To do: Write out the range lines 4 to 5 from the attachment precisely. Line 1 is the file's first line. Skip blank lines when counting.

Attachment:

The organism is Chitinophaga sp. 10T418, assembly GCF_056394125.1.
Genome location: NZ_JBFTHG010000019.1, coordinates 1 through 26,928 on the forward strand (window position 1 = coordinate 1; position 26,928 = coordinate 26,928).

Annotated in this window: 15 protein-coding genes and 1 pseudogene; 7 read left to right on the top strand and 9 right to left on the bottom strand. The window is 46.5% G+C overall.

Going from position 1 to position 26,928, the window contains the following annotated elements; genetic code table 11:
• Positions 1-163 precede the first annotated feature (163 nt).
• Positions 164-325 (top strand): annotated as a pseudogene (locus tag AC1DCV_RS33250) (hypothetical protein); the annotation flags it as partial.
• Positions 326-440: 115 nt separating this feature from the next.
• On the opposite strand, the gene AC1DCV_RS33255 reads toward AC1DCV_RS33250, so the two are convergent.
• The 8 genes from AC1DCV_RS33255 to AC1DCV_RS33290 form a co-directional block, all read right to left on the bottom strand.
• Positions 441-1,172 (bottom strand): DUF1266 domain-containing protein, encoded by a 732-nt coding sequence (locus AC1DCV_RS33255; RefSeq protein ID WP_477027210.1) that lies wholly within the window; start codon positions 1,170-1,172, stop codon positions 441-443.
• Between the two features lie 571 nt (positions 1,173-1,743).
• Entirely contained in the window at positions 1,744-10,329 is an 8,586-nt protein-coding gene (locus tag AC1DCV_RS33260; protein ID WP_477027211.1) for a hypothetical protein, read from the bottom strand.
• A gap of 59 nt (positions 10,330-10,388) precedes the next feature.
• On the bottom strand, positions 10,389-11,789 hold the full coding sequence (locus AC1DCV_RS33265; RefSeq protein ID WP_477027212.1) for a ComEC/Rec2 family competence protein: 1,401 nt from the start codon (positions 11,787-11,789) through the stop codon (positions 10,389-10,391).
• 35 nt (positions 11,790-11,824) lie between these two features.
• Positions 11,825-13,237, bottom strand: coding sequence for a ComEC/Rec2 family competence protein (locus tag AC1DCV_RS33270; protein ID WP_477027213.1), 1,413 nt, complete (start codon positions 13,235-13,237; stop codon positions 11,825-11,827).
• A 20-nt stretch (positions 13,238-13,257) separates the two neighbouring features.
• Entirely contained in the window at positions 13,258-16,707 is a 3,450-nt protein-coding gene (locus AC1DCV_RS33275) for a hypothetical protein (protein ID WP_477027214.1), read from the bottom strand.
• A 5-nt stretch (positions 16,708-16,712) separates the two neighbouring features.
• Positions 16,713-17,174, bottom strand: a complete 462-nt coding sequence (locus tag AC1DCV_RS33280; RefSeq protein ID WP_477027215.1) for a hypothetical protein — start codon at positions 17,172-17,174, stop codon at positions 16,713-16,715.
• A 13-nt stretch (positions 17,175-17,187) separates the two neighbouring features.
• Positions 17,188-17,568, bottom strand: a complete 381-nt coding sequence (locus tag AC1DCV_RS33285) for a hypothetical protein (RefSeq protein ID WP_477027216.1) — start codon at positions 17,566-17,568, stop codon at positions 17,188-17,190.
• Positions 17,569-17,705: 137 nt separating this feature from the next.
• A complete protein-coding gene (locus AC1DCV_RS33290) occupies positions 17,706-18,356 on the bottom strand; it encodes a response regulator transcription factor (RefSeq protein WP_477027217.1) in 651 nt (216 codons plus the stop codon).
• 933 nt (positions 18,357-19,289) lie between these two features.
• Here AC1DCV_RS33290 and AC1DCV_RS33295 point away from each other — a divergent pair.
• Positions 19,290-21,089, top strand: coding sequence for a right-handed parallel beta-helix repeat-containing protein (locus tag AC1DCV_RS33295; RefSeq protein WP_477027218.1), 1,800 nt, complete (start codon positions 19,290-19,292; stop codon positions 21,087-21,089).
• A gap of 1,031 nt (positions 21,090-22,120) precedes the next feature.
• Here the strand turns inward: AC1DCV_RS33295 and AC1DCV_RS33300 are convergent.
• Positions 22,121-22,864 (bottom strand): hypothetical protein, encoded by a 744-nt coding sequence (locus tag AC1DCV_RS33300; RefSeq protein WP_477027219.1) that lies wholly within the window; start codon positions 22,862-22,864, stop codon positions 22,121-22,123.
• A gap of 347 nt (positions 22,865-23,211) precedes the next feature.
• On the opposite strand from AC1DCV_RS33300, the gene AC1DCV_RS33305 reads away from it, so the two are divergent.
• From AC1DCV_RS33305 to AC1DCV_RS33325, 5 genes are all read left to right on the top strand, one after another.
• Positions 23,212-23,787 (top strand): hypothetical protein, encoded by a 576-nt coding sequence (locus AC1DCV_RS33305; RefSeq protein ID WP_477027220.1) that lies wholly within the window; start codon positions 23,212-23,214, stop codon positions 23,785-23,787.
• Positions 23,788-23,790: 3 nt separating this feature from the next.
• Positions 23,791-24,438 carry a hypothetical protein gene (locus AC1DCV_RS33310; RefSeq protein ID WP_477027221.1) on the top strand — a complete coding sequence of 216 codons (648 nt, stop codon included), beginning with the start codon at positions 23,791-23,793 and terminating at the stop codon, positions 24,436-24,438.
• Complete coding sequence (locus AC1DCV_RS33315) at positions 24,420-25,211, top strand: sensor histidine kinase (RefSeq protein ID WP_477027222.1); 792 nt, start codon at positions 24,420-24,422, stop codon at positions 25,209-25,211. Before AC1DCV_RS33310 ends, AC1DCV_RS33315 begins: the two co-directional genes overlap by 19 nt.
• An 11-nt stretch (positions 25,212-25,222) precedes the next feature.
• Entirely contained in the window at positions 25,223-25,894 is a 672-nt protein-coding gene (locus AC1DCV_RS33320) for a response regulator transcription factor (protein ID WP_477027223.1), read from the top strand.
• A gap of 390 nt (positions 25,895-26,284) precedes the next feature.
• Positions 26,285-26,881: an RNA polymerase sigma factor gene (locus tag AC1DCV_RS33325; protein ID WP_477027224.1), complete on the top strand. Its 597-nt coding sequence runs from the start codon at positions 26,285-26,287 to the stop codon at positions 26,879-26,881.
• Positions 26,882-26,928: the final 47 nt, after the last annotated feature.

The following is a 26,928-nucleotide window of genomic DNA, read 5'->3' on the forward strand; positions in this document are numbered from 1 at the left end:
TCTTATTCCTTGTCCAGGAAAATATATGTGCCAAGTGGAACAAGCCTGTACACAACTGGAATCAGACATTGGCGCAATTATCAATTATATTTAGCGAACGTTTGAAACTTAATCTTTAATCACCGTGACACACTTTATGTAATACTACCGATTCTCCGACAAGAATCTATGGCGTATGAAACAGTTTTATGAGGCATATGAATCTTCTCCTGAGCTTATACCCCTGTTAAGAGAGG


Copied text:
Going from position 1 to position 26,928, the window contains the following annotated elements; genetic code table 11:
• Positions 1-163 precede the first annotated feature (163 nt).